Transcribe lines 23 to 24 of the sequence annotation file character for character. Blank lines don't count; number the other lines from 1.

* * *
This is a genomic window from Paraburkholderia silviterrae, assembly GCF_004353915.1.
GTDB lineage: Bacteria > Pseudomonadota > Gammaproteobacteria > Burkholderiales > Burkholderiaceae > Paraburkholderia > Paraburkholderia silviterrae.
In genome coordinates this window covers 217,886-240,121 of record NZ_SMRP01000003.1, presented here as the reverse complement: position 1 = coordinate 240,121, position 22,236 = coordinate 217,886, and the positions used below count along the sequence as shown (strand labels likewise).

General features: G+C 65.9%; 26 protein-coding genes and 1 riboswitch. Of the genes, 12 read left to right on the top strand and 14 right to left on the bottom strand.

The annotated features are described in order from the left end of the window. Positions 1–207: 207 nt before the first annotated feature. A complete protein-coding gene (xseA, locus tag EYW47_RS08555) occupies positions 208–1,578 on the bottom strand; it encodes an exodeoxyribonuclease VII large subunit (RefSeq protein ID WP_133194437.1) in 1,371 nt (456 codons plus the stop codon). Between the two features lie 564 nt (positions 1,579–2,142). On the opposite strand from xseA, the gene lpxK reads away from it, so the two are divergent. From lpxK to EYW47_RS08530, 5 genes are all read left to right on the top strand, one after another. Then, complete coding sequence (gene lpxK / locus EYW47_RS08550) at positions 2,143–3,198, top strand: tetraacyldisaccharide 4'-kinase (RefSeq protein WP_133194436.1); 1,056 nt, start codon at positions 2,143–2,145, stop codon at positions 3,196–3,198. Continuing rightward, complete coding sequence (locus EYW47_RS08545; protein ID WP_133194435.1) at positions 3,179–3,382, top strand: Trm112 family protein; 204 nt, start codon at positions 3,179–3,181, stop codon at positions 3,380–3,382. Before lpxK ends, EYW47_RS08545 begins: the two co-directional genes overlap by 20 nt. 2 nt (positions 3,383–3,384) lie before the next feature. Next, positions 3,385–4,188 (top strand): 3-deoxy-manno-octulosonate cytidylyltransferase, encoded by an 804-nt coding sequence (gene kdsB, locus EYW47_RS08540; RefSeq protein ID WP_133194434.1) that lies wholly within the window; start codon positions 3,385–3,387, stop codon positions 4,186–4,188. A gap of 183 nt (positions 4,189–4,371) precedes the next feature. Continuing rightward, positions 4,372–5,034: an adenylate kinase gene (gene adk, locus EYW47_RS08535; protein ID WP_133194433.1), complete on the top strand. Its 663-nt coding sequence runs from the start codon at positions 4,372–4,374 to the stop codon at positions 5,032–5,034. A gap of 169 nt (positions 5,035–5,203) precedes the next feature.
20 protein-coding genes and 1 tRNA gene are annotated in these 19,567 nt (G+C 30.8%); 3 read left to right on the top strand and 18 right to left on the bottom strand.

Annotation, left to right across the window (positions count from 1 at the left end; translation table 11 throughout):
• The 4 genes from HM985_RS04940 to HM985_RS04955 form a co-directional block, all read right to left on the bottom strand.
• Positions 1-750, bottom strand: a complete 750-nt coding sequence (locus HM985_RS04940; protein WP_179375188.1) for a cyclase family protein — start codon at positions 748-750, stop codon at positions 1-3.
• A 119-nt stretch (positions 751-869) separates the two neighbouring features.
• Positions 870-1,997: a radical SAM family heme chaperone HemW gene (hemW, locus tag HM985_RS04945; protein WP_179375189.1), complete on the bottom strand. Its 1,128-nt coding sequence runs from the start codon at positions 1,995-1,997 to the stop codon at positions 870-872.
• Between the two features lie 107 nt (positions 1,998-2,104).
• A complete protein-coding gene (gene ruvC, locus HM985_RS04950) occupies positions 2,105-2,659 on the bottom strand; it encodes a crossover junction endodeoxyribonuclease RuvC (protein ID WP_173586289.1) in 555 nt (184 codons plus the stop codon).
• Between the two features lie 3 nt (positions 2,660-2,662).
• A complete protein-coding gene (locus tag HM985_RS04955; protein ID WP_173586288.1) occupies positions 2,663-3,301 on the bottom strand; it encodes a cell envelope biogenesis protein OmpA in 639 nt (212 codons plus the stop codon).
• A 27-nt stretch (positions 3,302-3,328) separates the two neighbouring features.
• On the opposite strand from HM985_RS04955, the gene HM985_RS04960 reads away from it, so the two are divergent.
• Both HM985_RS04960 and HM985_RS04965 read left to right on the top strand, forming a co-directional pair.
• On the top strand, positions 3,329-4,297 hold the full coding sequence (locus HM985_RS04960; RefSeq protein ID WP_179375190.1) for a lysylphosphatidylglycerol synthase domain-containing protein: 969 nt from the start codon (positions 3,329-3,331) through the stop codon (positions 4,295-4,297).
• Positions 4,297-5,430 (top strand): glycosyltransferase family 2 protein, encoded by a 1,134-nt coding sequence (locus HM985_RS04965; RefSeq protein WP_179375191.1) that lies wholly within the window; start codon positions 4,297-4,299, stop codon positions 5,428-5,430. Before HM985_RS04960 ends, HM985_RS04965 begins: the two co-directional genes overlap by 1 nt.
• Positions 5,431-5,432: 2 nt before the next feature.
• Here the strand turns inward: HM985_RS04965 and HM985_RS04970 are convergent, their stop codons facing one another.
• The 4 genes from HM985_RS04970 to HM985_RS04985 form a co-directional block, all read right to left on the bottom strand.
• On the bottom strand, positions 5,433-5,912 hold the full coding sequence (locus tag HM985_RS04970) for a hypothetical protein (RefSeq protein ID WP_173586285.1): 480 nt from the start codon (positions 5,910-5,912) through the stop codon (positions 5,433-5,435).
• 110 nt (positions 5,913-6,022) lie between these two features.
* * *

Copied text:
• The 4 genes from HM985_RS04970 to HM985_RS04985 form a co-directional block, all read right to left on the bottom strand.
• On the bottom strand, positions 5,433-5,912 hold the full coding sequence (locus tag HM985_RS04970) for a hypothetical protein (RefSeq protein ID WP_173586285.1): 480 nt from the start codon (positions 5,910-5,912) through the stop codon (positions 5,433-5,435).